Perspective | Shelter from the Storm
Local insurance attorneys share their top tips for hurricane claimants.
Abysmal. Bleak. Challenging. Alarming.
These are some of the words used by insurance attorneys when asked to describe the current state of the insurance industry in Louisiana, which has been pummeled by hurricanes over the past two years.
In the past year, eight insurance companies holding policies in the state have gone into receivership — essentially another term for bankruptcy — causing those who were insured by one of those carriers to have their policies canceled or not renewed. Affected claimants may receive compensation from the Louisiana Insurance Guaranty Association, but likely at a discount and after an extended additional delay. Even for those seeking compensation from companies that have remained in business, homeowners insurance companies can often underpay hurricane claims. In these situations, a policyholder’s best move can be to hire an experienced attorney.
The current lack of carriers has left many homeowners scrambling to obtain coverage for future storms at affordable premiums. For many Louisianans, coverage may be split between multiple carriers. Often, the most difficult coverage to obtain — wind and hail — is falling to the state-backed insurer Louisiana Citizens, which remains available to homeowners, but due to higher prices is considered a carrier of last resort.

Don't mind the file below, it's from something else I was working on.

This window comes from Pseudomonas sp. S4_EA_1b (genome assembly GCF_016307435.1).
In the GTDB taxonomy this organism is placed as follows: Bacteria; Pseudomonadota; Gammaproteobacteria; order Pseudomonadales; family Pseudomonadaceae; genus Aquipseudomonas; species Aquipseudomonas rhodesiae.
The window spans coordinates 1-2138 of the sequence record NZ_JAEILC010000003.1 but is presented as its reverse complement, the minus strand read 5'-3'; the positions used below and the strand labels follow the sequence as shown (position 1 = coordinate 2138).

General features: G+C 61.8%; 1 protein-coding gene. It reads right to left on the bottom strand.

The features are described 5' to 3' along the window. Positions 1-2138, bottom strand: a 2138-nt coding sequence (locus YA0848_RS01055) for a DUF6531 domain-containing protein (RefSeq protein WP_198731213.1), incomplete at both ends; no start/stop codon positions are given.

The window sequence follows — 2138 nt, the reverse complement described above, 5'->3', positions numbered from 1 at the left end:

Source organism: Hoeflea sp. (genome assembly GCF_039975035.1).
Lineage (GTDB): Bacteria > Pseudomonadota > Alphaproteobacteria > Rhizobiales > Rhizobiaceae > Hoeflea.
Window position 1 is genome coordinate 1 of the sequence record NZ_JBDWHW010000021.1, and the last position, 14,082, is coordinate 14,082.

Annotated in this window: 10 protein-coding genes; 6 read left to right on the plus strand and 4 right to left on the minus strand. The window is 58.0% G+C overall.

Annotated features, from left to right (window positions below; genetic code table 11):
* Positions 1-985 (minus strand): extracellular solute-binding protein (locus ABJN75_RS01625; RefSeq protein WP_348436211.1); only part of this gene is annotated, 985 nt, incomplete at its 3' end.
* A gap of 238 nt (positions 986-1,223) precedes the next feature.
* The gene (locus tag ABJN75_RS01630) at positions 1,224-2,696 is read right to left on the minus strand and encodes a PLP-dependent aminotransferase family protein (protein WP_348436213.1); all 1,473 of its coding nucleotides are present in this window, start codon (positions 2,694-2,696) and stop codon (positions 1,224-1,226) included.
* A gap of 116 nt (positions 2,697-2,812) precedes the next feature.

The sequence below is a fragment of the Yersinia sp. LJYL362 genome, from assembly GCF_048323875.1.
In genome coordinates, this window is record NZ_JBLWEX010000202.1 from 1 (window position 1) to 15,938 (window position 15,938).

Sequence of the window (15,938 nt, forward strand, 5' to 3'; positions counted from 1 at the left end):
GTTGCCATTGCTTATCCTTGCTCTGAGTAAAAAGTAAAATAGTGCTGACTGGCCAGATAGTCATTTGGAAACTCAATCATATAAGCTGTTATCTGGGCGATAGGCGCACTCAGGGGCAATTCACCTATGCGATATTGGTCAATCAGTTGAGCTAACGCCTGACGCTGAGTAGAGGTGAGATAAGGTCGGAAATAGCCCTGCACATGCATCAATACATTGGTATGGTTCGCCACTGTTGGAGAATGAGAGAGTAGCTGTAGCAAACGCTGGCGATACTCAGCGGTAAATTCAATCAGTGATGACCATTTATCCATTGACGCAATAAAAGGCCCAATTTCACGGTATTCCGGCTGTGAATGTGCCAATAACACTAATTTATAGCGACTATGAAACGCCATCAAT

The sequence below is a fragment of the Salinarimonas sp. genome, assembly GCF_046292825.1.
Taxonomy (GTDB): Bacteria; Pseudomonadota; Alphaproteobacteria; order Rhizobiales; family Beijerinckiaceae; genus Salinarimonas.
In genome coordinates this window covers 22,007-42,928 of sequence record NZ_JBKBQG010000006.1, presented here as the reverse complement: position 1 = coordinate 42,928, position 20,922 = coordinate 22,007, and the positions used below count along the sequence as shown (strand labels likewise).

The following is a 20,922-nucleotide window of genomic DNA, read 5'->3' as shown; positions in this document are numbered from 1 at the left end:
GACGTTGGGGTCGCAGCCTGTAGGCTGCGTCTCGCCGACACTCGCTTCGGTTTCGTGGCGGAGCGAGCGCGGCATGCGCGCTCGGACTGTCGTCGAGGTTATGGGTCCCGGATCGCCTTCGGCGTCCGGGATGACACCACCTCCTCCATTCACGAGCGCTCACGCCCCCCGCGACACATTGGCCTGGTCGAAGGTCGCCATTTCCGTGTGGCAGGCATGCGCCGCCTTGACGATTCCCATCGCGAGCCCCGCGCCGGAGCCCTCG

While circumstances may change and improve in the region, it may take a few years — and no major hurricanes. In the meantime, whether you’re dealing with current or future repairs, there are a few things you can do to make the process of dealing with insurance companies, contractors and adjusters go a little more smoothly. Biz spoke with a few local insurance attorneys to get their insight, as well as some of their best tips and advice for policyholders.
Berniard Law Firm
The squeaky wheel gets the grease. Don’t be afraid to call daily, ask to speak to the adjuster’s supervisor, file complaints with the Louisiana insurance commissioner, tag the company with your complaints on social media, and do whatever it takes to make sure you receive just compensation. If you do nothing, the insurance company will happily pay you as little as possible.
Never work with a contractor who says they will “bill the insurance company directly” and refuses to give you a quote. If you do receive money from the insurance company, that is between you and the insurance company. You do not need to tell your contractor how much you received. I also strongly urge my clients to only work with local companies. After a major loss there are always hundreds, if not thousands, of fly-by-night contractors taking advantage of unsuspecting customers desperate to return home.
Justin Chopin, The Chopin Law Firm
Peter J. Diiorio
New Orleans Legal, LLC
Insureds should promptly submit a claim to their insurer and see what the insurer will pay. If it’s close to what the homeowner believes he or she is entitled to, the homeowner should simply begin repairs with those funds and submit additional invoices if the costs are higher than the amount paid. If there is a sizable dispute, a homeowner should not try to negotiate, as it is simply an unwinnable battle for the underpaid homeowner unless the homeowner obtains professional representation.
Megan C. Kiefer
Kiefer & Kiefer
The best advice I can give people is to be organized. If you can give the adjuster your claim on a platter with itemized damages, a description of those damages, and attachments of expert invoices and receipts to support your damages, you are more likely to get paid quicker than just sending over a package of receipts without any explanation, which may mean the adjuster has to do a lot more homework on your claim than the next.